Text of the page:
A howl tore through the night. My heartbeat thudded louder in my chest. Breath, given tangible form by the chill air, curled away from my lips. I tried to appear unconcerned and unafraid. I failed miserably.

As the howl echoed through the valley, I heard a new voice join it. Angry and primal, this bestial roar ripped the night asunder.

Instinct had me running. There was no time for thought, no need to evaluate the reality of whatever was out there.

The myths were real. The legends were true. And they hunted me.

Sneaky Little Update

So I probably should’ve mentioned this before, but I’ve morphed up the website a bit.

If you look over to the left hand side of the main page you should see some fancy new stuff. On it is a list of books that I’m currently reading (or rereading), a list of blogs that I regularly read, a bit of random stuff and my latest tweets.

So if any of that strikes your fancy take a click and a look.

Shaking Hands with Crabs

The boat motored along, engine throttling, pistons pumping, wheels screeching…(ignore the last one). The vaguely disgusting waters of the Puget Sound flashed past in a green blur.

I stood at my usual spot, eyes faced intrepidly forward, daring grin plastered across my windburned and salt-encrusted face. My hand gripped a handle (because I definitely don’t want to go flying into the water). Islands, crowned with the evergreens that make our state famous, darted by to either side.

Other boaters, that community of tight-knit people united only by a love o’ sea and salt, where conversations consist of half-hearted waves, grinned back.

Jellyfish floated by in little dome shapes of goo, mindless and at the mercy of tide and current.

I looked back at my dad and yelled, “Almost there!”

He nodded sagely (not that he could understand what I was saying).

My mom sat at the stern, the family dog lazily reclining at her feet.

The boat abruptly slowed. My feet, splayed widely apart, kept me from flying into the briny depths of the Sound. A bobbing orange and white float provided our destination. We had arrived.

I scramble to the sea-locker and pull out our hook-pole-thing. With a sea chanty streaming from my lips I heaved away on a dripping rope. Seaweed and old boots and other treasures from the muddy bottom of the ocean came into view.

And then at the end of the line, was the true prize: a cage, replete with a seaweed tiara. Inside (hopefully) lay the end of our quest. I hauled the dripping cage, taking great care to keep my hands and fingers away from the interior, to the stern.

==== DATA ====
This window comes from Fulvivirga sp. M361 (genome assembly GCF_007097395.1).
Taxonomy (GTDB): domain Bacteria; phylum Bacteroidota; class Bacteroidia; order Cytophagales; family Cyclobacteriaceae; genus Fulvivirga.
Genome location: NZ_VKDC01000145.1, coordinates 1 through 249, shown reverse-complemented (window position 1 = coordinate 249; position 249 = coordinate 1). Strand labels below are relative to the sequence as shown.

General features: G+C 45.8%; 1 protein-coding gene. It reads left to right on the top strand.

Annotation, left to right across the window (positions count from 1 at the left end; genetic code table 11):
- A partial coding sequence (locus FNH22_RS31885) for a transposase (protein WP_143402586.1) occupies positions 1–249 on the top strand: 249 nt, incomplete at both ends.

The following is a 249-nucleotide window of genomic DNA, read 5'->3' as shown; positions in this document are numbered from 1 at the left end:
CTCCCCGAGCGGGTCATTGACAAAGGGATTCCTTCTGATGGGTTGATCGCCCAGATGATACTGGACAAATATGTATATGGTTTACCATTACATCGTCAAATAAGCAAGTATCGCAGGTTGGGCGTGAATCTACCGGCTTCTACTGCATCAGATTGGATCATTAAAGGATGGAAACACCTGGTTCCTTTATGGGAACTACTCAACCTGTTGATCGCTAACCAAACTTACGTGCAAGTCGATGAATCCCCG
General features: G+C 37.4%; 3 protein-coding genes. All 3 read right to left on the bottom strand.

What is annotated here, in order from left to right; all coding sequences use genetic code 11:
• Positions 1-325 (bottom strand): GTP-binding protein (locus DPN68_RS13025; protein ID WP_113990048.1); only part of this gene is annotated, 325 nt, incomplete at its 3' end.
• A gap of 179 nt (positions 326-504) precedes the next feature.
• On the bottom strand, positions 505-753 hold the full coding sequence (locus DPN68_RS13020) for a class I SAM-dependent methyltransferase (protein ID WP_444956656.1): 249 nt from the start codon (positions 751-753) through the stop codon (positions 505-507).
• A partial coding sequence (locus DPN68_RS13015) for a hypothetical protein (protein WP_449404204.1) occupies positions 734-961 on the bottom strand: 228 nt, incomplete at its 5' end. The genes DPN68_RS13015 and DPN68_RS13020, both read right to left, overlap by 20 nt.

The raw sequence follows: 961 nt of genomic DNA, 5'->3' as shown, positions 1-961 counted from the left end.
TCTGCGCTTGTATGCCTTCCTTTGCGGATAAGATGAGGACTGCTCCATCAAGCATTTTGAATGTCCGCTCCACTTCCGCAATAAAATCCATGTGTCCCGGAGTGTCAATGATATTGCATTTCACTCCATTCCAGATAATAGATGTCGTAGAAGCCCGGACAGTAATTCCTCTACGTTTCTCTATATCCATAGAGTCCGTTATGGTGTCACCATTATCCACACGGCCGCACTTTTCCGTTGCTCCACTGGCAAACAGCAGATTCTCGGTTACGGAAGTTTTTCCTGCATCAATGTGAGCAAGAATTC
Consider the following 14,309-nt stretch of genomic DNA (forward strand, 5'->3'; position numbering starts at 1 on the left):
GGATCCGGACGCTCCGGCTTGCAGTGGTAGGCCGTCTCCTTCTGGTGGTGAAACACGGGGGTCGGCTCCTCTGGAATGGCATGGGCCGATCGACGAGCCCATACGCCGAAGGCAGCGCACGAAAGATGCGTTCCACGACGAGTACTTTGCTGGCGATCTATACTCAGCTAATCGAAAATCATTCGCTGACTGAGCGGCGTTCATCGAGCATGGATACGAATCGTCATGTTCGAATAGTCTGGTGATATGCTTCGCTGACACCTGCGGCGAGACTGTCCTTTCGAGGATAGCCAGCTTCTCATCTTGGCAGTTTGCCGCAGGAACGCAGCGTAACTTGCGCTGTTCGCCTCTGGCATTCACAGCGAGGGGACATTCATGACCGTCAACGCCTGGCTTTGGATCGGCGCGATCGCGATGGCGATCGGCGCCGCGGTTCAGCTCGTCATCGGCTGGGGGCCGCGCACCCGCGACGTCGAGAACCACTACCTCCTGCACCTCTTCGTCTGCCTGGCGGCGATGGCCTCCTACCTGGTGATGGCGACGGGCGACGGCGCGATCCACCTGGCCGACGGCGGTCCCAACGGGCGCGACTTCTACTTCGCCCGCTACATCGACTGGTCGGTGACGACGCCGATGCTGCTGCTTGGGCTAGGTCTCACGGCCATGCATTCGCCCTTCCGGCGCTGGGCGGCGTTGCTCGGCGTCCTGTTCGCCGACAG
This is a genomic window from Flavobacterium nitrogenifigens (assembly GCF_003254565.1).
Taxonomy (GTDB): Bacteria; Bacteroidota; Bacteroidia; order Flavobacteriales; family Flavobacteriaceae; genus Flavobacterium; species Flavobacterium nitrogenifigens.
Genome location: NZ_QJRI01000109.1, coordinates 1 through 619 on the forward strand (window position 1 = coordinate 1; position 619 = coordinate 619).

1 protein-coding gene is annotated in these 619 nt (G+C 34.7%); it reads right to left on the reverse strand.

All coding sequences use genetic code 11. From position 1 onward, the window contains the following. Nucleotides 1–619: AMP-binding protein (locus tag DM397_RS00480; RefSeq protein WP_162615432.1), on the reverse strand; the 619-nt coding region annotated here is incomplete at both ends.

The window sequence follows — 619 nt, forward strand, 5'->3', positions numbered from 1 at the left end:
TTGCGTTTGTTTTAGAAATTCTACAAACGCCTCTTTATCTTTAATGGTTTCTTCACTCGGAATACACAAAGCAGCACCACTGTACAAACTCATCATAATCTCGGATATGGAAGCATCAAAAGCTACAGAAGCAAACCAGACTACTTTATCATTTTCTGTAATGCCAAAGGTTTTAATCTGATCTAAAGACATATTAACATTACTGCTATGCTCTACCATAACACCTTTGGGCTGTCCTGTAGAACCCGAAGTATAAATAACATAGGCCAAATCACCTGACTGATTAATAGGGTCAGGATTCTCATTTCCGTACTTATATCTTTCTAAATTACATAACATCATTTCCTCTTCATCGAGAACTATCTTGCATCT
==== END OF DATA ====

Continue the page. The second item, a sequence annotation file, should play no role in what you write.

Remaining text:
The cage door creaked open. Inside, scuttling in dim-witted terror, was a fine gaggle of Red Rock Crabs.

Four of the little bastards wobbled and waved claws at this flesh-colored invader. Foam bubbled about gills as they adapted to their new environment.

Fingers waggling, my hand darted in and grasped one of the crabs while its back was turned. Out from the cage and into the stern’s locker.

The next went just as easy. Then the third.

What remained was the biggest of the lot. A hoary old bugger, rust red shell encrusted with barnacles, stared me down. Stalk eyes met human eyes. A guitar strummed up and a whistle sounded.

It was high noon there on that boat. Tumbleweeds tumbled improbably across the surface of the Sound.

My knuckles cracked. His claws clacked.

It was now or never. I reached in and grabbed him. He, being the kind old soul that he was, reached around to shake my hand.

I screamed. Blood streamed from the tip of my finger. My dad rushed over concern warring with amusement. He grabbed the crab’s claw and pried it apart.

We flung the crab into the locker. To this day I swear the bastard was laughing the whole way.

Like a coffin lid, the locker closed and locked. I cradled my abused finger.

The boat sped off towards hearth and home.

We wrangled the boat out of the water and hitched it up to our truck. Downtown Olympia, a den of hobos and hippies, rattled along to either side. Twenty minutes later and we had arrived at our abode.

I cackled as I walked inside and grasped my sweet revenge. A Dutch Oven was my weapon of choice. Water tumbled in and salt was cracked into it.

The burner awoke with a whuffing roar. Bubbles of doom appeared at the bottom as the water turned from cool to boiling.

I selected a likely looking set of tongs. Maniacal laughter oozing from my throat I walked to the ice bucket in which our friends rested. There, crouched in the middle, was the hoary old bastard as what had so injured my finger.

The tongs scrabbled for purchase on his chitinous plates. Then I had a solid grip. Fear entered his eyes then.

I hesitated but then my finger throbbed in agony.

They say revenge is a dish best served cold. “Nay!” I cry. It is a dish best served steaming and with butter.